2012: The guys who blew up the world in Independence Day take us down again.
Boondock Saints II: All Saints Day: The sequel to the cult classic. This time, with more guys getting shot!
Pirate Radio: Even with Phillip Seymour Hoffman, this look at DJs spinning tunes from a ship off the English coast during the '60s is all soft rock.
Disney's A Christmas Carol: Robert Zemeckis gives Dickens' classic the animated, 3-D treatment and hands the lead role to Jim Carrey.
The Men Who Stare at Goats: Even though it's got all the right ingredients, like George Clooney, Jeff Bridges, Ewan McGregor and Kevin Spacey, this dark comedy about secret psychic warfare loses track of itself (which means it's not psychic, right?).
An Education: Nick Hornby of High Fidelity fame wrote the script and does a 180 by writing about a girl who desperately wants to grow up and thinks she may have found a shortcut in a good-looking charmer twice her age.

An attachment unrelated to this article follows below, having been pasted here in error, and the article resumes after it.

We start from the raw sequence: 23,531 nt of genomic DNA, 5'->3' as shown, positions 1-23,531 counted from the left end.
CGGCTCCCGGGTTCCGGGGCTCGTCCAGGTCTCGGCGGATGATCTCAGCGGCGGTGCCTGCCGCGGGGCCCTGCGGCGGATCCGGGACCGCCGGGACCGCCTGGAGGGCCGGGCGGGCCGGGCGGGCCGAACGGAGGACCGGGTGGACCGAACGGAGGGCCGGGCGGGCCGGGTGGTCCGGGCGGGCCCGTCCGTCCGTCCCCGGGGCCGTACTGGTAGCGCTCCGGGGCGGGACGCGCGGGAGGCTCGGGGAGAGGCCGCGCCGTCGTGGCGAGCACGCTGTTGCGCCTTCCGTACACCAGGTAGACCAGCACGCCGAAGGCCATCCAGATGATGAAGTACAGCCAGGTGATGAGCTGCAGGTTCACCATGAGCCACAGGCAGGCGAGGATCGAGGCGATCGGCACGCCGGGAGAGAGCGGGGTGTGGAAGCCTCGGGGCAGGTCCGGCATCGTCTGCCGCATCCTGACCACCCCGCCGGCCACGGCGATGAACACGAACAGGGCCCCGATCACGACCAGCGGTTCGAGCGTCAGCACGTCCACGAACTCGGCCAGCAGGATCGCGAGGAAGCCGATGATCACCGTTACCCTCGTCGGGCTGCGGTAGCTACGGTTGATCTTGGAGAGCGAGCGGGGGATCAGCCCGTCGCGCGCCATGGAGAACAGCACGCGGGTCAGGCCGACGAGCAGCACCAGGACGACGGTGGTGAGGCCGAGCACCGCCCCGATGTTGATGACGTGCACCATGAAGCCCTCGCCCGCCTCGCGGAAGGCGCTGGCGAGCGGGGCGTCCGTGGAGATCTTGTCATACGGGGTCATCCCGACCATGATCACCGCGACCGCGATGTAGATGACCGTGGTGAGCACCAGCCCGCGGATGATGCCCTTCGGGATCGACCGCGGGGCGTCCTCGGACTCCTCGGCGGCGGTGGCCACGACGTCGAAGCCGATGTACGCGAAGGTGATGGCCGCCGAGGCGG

A Serious Man: The Coen brothers offer up an examination of faith that moves in mysterious ways.
Couples Retreat: Vince Vaughn, Jon Favreau, Jason Bateman and Kristen Bell make a dumb romantic comedy.
Zombieland: Woody Harrelson. Zombies. Rated R. 'Nuff said.
The Hurt Locker: Kathryn Bigelow's tense new film focuses on an Iraq unit that specializes in defusing bombs. Well-made, well-written and well-acted—not what you expect for an summer action movie.
Reuben H. Fleet Science Center Space Theater: After undergoing significant renovations, the Fleet is re-opening its dome Imax theater, complete with a kick-ass new screen. Films vary week-to-week. Showtimes and prices can be found at www.rhfleet.org.
The Rocky Horror Picture Show: No, it's not a time warp—the love-it-or-hate-it camp classic continues its midnight run in its 37th year of release. When the lead character of the film is a transvestite scientist named Dr. Frank-N-Furter, you know you're in for some seriously trashy viewing. And, of course, this is the one movie where you want the audience shouting at the screen. Screens Fridays at midnight at La Paloma Theater in Encinitas.